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STATE of Idaho, Plaintiff-Respondent, v. Kathleen TADLOCK, Defendant-Appellant.
Kathleen Tadlock appeals from the judgment of conviction entered after a jury found her guilty of felony possession of marijuana with the intent to deliver, Idaho Code § 37-2732(a)(1)(B). On appeal, Tadlock asserts that the district court erred by not instructing the jury regarding the common law necessity defense. Tadlock also asserts that the district court violated her First Amendment right to free speech when, at the sentencing hearing, it considered her prior political advocacy of legalizing marijuana. Finally, Tadlock asserts that her sentence is excessive.
FACTS AND PROCEDURAL HISTORY
Executing a warrant, police officers searched Tadlock's house and discovered 260 grams of marijuana, $5,000 in cash, a pair of finger scales and a notebook containing notations of weights and dollar amounts. Tadlock was charged with felony possession of marijuana with the intent to deliver, I.C. § 37-2732(a)(1)(B). At trial, Tadlock presented testimony that she used marijuana to alleviate pain she suffers from a number of ailments including osteoporosis, hyperparathyroidism, depression, hip and knee pain, endometrial-hyperplasia, uterine fibroid, and back pain. She testified that although she was prescribed medications, including pain relievers, for these ailments, she found the medications difficult to take because they are in pill form and she has difficulty swallowing pills. According to Tadlock's testimony, she used just enough marijuana to relieve her pain and allow her to function. Tadlock requested that the jury be instructed on the medical necessity defense or, alternatively, the general common law necessity defense. The district court declined to give either instruction because, in the court's view, there was insufficient evidence to meet the elements of those defenses. In particular, the district court noted an absence of evidence that Tadlock lacked adequate legal medical alternatives to the use of marijuana.
The jury was instructed on the elements of the charged offense, possession of marijuana with intent to deliver, and also on the lesser included offense of simple possession. The jury returned a verdict finding Tadlock guilty of possession of marijuana with the intent to deliver. The district court thereafter imposed a unified sentence of five years with one year determinate.
A. Necessity Defense Jury Instruction
As her first issue on appeal, Tadlock challenges the district court's denial of her request for a necessity defense instruction. The question whether a jury was properly instructed is one of law over which this Court exercises free review. State v. Buckley, 131 Idaho 179, 182, 953 P.2d 619, 622 (Ct.App.1997), aff'd, 131 Idaho 164, 953 P.2d 604 (1998). On appeal, jury instructions are viewed as a whole, not individually, to determine whether the jury was properly and adequately instructed on the applicable law. State v. Rozajewski, 130 Idaho 644, 646, 945 P.2d 1390, 1392 (Ct.App.1997). A defendant in a criminal action is entitled to have his legal theory of defense submitted to the jury through an instruction if there is a reasonable view of the evidence that would support the theory. State v. Howley, 128 Idaho 874, 878-79, 920 P.2d 391, 395-96 (1996); State v. Johns, 112 Idaho 873, 880-81, 736 P.2d 1327, 1334-35 (1987); State v. Arrasmith, 132 Idaho 33, 43, 966 P.2d 33, 43 (Ct.App.1998).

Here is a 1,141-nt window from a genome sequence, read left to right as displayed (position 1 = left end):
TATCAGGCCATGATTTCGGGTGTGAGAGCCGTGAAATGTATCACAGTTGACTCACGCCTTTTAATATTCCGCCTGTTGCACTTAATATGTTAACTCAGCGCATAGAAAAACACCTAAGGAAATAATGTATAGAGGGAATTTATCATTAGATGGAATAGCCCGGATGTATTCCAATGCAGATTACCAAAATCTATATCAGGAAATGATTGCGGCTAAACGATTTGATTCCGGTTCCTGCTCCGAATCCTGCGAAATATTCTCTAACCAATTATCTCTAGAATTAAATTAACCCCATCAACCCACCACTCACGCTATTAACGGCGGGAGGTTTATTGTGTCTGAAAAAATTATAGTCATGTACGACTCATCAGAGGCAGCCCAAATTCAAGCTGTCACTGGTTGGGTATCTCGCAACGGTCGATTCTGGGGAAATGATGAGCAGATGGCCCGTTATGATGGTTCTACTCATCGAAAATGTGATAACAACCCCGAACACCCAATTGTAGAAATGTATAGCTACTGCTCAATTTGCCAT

The necessity defense is based on the premise that “a person who is compelled to commit an illegal act in order to prevent a greater harm should not be punished for that act.” State v. Hastings, 118 Idaho 854, 855, 801 P.2d 563, 564 (1990). The elements of the defense are: (1) a specific threat of immediate harm; (2) the circumstances which necessitate the illegal act must not have been brought about by the defendant; (3) the same objective could not have been accomplished by a less offensive alternative available to the actor; and (4) the harm caused was not disproportionate to the harm avoided. State v. Kopsa, 126 Idaho 512, 520, 887 P.2d 57, 65 (Ct.App.1994); Idaho Criminal Jury Instruction 1512. When the defense of necessity has been demonstrated, “it justifies the defendant's conduct in violating the literal language of the criminal law and so the defendant is not guilty of the crime in question.” 1 Wayne R. LaFave & Austin W. Scott, Jr., Substantive Criminal Law § 5.4 at 630.
Tadlock argues that she presented sufficient evidence from which a jury could have found all the elements of the necessity defense. She relies upon Hastings, where the Idaho Supreme Court held that although medical necessity is not a recognized defense in Idaho, the common law necessity defense may be invoked. The Court held in Hastings that a defendant who claimed to use marijuana to combat pain and muscle spasms from rheumatoid arthritis was entitled to have the jury instructed on the necessity defense.